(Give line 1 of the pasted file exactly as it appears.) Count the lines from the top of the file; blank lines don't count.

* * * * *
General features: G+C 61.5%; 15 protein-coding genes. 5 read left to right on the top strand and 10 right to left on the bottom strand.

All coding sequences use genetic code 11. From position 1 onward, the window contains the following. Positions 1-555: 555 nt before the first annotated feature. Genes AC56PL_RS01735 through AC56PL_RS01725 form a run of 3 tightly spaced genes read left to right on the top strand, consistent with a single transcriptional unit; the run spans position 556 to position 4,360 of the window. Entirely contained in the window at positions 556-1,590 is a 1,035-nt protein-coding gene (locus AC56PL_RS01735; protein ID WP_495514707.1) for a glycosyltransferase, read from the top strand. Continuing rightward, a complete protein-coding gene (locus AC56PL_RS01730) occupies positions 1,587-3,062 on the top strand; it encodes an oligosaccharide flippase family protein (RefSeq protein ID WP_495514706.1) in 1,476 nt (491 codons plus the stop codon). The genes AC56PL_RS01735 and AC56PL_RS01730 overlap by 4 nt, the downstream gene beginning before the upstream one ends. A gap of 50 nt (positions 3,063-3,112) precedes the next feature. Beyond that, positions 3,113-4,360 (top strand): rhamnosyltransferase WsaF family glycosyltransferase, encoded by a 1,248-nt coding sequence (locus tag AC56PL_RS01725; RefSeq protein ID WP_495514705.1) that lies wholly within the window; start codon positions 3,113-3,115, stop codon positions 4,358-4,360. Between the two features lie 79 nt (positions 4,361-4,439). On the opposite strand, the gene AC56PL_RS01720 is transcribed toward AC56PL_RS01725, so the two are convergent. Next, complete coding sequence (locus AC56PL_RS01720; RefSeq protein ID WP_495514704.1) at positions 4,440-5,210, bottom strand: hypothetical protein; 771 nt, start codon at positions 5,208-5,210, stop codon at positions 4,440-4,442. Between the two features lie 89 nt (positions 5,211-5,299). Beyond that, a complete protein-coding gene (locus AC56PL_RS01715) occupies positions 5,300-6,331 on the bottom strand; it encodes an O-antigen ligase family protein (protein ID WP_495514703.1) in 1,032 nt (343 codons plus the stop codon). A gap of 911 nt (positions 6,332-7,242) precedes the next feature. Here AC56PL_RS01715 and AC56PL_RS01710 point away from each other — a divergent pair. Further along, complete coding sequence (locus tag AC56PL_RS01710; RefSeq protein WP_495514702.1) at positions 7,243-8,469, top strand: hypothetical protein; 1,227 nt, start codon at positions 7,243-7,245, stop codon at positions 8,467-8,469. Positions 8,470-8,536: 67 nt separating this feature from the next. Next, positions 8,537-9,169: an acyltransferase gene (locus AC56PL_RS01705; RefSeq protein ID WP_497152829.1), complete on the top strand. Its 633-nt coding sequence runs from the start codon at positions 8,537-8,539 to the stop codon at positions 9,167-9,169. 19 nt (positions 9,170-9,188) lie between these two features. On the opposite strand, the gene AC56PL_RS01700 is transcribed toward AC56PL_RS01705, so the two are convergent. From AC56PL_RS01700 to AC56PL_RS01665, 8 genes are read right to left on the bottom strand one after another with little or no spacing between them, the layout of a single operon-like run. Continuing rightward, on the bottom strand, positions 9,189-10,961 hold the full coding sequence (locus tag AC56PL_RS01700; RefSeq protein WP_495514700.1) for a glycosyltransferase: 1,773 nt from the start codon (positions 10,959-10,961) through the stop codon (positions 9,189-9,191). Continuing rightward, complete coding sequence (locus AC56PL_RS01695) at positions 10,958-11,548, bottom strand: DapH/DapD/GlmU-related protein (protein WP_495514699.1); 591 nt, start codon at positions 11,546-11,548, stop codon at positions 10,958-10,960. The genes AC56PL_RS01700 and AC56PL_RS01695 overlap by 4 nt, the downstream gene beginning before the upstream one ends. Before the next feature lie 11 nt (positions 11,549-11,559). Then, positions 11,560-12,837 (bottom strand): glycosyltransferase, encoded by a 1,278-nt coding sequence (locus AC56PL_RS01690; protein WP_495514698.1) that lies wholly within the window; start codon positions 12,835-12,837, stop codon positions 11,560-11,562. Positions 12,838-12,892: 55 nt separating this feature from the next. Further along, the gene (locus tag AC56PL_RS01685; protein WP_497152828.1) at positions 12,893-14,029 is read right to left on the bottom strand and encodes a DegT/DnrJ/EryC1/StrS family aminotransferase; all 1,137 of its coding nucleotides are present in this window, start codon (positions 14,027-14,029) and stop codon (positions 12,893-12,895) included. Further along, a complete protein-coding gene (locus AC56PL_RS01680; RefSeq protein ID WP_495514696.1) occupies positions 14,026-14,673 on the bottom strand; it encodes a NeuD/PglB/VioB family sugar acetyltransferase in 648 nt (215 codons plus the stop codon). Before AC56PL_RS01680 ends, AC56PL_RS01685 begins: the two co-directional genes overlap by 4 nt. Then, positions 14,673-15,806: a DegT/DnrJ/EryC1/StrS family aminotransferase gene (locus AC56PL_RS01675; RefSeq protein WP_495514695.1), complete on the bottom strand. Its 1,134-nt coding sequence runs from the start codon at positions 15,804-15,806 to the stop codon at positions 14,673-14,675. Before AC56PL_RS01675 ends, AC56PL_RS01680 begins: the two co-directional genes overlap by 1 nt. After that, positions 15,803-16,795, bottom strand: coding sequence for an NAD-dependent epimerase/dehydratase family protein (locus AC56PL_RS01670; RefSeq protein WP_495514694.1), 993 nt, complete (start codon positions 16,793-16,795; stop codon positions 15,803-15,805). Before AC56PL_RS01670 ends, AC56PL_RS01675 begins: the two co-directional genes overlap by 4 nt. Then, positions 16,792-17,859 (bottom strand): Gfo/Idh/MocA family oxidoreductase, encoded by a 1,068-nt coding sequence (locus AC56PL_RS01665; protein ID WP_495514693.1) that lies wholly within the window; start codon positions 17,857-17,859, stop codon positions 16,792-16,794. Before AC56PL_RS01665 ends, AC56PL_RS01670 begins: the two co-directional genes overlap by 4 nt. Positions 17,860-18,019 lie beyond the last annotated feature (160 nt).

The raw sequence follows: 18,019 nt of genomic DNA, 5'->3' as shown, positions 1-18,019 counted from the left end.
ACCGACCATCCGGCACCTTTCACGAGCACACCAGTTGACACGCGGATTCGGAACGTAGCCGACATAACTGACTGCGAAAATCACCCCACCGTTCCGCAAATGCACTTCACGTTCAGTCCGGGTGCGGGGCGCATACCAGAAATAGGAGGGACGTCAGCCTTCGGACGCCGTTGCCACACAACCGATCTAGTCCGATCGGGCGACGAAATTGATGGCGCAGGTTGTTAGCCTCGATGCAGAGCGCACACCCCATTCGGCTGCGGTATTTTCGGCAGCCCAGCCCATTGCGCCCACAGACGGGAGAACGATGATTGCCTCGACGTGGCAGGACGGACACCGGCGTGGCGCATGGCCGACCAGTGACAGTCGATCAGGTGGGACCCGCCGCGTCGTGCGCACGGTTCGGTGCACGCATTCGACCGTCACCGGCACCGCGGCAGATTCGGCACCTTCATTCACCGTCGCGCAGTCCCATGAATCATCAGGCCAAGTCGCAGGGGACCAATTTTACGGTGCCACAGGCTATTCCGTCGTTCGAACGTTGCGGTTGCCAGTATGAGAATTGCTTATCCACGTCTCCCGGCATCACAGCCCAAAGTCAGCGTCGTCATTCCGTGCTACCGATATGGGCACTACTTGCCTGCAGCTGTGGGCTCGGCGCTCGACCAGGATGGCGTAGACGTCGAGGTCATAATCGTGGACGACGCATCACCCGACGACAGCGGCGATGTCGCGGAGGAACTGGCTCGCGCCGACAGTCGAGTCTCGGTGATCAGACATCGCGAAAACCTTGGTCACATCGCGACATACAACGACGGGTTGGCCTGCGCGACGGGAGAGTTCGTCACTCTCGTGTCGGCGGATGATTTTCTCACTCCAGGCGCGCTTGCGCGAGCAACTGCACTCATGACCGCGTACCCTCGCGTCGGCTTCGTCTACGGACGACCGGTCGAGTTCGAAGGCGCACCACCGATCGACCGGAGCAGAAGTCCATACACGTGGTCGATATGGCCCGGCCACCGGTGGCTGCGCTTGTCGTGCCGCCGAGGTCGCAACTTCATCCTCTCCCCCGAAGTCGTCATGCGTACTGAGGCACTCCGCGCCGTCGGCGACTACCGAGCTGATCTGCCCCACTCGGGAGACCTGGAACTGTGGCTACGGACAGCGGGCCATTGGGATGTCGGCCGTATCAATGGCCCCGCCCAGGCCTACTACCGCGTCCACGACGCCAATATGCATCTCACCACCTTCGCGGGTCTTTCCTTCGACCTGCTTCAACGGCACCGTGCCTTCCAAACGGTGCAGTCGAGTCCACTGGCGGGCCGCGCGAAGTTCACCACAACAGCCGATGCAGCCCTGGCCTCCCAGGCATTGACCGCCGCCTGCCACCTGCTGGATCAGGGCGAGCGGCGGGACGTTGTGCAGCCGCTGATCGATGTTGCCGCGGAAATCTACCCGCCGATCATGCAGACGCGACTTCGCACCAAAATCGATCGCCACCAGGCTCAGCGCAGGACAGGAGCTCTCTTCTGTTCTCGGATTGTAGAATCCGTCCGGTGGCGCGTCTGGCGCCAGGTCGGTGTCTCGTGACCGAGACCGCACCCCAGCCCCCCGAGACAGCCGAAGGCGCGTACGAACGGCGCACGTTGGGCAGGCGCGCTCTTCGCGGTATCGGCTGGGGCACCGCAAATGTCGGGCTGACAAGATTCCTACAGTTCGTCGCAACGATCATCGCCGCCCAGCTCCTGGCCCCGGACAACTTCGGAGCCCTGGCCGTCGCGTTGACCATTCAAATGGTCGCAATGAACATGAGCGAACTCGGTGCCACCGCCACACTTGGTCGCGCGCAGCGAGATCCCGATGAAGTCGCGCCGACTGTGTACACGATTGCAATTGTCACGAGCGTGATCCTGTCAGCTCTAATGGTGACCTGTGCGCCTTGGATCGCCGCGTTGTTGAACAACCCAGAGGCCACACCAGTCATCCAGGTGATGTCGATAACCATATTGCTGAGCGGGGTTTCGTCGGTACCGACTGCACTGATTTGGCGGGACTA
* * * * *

General features: G+C 61.5%; 15 protein-coding genes. 5 read left to right on the top strand and 10 right to left on the bottom strand.